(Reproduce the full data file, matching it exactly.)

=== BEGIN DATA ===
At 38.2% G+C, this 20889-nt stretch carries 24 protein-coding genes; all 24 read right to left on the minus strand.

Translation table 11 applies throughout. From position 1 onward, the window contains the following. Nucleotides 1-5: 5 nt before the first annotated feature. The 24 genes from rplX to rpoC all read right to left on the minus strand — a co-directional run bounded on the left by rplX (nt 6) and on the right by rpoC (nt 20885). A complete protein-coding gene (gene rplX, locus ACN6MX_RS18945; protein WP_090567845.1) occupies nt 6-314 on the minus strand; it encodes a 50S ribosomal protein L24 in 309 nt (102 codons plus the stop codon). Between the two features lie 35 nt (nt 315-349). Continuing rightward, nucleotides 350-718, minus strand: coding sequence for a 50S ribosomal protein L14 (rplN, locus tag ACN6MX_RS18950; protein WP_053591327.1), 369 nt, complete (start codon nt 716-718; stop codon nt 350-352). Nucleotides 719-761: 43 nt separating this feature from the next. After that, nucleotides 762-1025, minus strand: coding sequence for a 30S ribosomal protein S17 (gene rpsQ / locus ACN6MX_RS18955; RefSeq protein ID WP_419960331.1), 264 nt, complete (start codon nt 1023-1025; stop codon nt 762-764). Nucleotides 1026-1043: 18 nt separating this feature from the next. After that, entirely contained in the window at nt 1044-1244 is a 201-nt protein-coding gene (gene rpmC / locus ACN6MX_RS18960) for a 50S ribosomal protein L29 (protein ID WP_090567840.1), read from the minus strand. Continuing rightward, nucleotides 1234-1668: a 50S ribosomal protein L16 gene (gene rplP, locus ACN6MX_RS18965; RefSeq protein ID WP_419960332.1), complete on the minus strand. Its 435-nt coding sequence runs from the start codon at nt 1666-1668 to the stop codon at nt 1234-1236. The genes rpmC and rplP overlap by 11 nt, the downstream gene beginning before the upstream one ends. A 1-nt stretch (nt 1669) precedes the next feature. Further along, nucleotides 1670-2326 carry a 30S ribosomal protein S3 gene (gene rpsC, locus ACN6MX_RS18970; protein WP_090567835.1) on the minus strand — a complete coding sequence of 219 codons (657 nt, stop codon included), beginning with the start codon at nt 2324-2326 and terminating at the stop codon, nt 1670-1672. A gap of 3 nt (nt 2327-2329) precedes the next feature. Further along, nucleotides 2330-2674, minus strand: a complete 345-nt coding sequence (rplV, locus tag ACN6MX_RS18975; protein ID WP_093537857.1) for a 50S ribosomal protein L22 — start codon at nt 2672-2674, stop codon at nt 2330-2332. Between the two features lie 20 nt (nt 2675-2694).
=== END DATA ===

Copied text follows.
At 38.2% G+C, this 20889-nt stretch carries 24 protein-coding genes; all 24 read right to left on the minus strand.

Translation table 11 applies throughout. From position 1 onward, the window contains the following. Nucleotides 1-5: 5 nt before the first annotated feature. The 24 genes from rplX to rpoC all read right to left on the minus strand — a co-directional run bounded on the left by rplX (nt 6) and on the right by rpoC (nt 20885). A complete protein-coding gene (gene rplX, locus ACN6MX_RS18945; protein WP_090567845.1) occupies nt 6-314 on the minus strand; it encodes a 50S ribosomal protein L24 in 309 nt (102 codons plus the stop codon). Between the two features lie 35 nt (nt 315-349). Continuing rightward, nucleotides 350-718, minus strand: coding sequence for a 50S ribosomal protein L14 (rplN, locus tag ACN6MX_RS18950; protein WP_053591327.1), 369 nt, complete (start codon nt 716-718; stop codon nt 350-352). Nucleotides 719-761: 43 nt separating this feature from the next. After that, nucleotides 762-1025, minus strand: coding sequence for a 30S ribosomal protein S17 (gene rpsQ / locus ACN6MX_RS18955; RefSeq protein ID WP_419960331.1), 264 nt, complete (start codon nt 1023-1025; stop codon nt 762-764). Nucleotides 1026-1043: 18 nt separating this feature from the next. After that, entirely contained in the window at nt 1044-1244 is a 201-nt protein-coding gene (gene rpmC / locus ACN6MX_RS18960) for a 50S ribosomal protein L29 (protein ID WP_090567840.1), read from the minus strand. Continuing rightward, nucleotides 1234-1668: a 50S ribosomal protein L16 gene (gene rplP, locus ACN6MX_RS18965; RefSeq protein ID WP_419960332.1), complete on the minus strand. Its 435-nt coding sequence runs from the start codon at nt 1666-1668 to the stop codon at nt 1234-1236. The genes rpmC and rplP overlap by 11 nt, the downstream gene beginning before the upstream one ends. A 1-nt stretch (nt 1669) precedes the next feature. Further along, nucleotides 1670-2326 carry a 30S ribosomal protein S3 gene (gene rpsC, locus ACN6MX_RS18970; protein WP_090567835.1) on the minus strand — a complete coding sequence of 219 codons (657 nt, stop codon included), beginning with the start codon at nt 2324-2326 and terminating at the stop codon, nt 1670-1672. A gap of 3 nt (nt 2327-2329) precedes the next feature. Further along, nucleotides 2330-2674, minus strand: a complete 345-nt coding sequence (rplV, locus tag ACN6MX_RS18975; protein ID WP_093537857.1) for a 50S ribosomal protein L22 — start codon at nt 2672-2674, stop codon at nt 2330-2332. Between the two features lie 20 nt (nt 2675-2694).